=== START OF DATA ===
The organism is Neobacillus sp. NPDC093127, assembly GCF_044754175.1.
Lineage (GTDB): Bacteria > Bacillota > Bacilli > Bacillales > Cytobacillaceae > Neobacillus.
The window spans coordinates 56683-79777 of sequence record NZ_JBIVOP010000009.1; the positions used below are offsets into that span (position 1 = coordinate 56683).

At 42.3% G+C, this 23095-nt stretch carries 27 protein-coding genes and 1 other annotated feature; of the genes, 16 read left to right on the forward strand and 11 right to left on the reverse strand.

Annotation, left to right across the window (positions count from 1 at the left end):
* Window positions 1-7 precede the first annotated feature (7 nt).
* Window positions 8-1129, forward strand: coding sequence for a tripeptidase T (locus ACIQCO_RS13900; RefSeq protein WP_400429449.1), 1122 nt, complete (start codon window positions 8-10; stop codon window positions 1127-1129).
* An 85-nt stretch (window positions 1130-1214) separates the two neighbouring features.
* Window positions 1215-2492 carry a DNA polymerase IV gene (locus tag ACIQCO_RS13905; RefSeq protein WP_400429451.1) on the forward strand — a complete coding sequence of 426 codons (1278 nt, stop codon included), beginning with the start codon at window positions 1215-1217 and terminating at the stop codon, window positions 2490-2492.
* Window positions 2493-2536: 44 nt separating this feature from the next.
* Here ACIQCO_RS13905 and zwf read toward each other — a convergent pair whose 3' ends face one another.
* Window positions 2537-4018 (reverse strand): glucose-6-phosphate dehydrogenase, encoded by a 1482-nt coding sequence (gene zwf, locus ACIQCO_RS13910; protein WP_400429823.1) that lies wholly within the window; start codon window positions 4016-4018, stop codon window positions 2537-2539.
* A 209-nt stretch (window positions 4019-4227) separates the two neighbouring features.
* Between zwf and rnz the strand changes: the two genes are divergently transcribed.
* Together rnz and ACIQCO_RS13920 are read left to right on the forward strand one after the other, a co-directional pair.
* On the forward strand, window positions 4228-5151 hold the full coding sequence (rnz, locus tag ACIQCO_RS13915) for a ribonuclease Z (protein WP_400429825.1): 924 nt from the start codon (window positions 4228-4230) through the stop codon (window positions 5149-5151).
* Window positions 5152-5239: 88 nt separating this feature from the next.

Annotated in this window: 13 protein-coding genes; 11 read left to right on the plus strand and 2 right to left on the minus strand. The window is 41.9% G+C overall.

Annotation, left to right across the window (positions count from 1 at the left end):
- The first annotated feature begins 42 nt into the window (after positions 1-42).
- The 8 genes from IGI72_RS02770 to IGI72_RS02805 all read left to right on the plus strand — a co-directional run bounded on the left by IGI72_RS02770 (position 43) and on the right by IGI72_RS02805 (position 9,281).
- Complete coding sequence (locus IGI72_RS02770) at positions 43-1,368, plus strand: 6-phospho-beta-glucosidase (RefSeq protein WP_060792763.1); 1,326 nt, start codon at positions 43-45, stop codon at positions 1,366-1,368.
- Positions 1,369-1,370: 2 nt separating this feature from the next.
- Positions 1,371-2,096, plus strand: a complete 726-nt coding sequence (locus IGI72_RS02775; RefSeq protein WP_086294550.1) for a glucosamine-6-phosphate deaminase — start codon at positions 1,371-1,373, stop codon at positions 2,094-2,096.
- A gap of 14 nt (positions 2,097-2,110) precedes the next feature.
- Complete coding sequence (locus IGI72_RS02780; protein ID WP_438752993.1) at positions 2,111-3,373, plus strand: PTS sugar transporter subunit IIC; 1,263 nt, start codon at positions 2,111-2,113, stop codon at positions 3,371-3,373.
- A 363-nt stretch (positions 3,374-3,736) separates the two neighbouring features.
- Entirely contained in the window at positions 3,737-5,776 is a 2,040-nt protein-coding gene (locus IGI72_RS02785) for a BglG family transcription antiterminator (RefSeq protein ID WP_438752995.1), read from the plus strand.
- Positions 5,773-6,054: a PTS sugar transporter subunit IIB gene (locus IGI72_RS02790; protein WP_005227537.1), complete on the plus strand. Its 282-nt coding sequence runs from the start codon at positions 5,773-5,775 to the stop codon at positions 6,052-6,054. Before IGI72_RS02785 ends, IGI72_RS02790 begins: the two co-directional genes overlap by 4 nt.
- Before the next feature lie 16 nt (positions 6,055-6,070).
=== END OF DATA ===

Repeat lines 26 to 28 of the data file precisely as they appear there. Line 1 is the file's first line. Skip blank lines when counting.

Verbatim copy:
- Complete coding sequence (locus IGI72_RS02780; protein ID WP_438752993.1) at positions 2,111-3,373, plus strand: PTS sugar transporter subunit IIC; 1,263 nt, start codon at positions 2,111-2,113, stop codon at positions 3,371-3,373.
- A 363-nt stretch (positions 3,374-3,736) separates the two neighbouring features.
- Entirely contained in the window at positions 3,737-5,776 is a 2,040-nt protein-coding gene (locus IGI72_RS02785) for a BglG family transcription antiterminator (RefSeq protein ID WP_438752995.1), read from the plus strand.